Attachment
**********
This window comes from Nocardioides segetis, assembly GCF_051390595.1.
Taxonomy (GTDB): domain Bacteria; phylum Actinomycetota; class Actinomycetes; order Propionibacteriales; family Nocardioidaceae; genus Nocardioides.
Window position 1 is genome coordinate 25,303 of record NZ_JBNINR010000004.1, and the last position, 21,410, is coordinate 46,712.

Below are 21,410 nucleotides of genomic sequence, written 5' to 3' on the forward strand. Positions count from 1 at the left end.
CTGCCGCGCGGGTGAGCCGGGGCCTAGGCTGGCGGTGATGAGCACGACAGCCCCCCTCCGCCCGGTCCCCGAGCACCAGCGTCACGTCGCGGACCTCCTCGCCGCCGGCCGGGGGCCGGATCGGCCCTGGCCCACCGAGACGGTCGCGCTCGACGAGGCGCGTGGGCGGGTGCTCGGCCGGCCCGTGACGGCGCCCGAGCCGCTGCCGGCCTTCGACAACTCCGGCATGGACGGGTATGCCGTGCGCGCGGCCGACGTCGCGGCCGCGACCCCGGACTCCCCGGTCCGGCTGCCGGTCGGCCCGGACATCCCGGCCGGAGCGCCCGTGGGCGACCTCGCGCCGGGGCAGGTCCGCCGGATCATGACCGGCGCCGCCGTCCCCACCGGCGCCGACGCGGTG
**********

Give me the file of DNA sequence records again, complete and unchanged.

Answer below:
This window comes from Nocardioides segetis, assembly GCF_051390595.1.
Taxonomy (GTDB): domain Bacteria; phylum Actinomycetota; class Actinomycetes; order Propionibacteriales; family Nocardioidaceae; genus Nocardioides.
Window position 1 is genome coordinate 25,303 of record NZ_JBNINR010000004.1, and the last position, 21,410, is coordinate 46,712.

Below are 21,410 nucleotides of genomic sequence, written 5' to 3' on the forward strand. Positions count from 1 at the left end.
CTGCCGCGCGGGTGAGCCGGGGCCTAGGCTGGCGGTGATGAGCACGACAGCCCCCCTCCGCCCGGTCCCCGAGCACCAGCGTCACGTCGCGGACCTCCTCGCCGCCGGCCGGGGGCCGGATCGGCCCTGGCCCACCGAGACGGTCGCGCTCGACGAGGCGCGTGGGCGGGTGCTCGGCCGGCCCGTGACGGCGCCCGAGCCGCTGCCGGCCTTCGACAACTCCGGCATGGACGGGTATGCCGTGCGCGCGGCCGACGTCGCGGCCGCGACCCCGGACTCCCCGGTCCGGCTGCCGGTCGGCCCGGACATCCCGGCCGGAGCGCCCGTGGGCGACCTCGCGCCGGGGCAGGTCCGCCGGATCATGACCGGCGCCGCCGTCCCCACCGGCGCCGACGCGGTG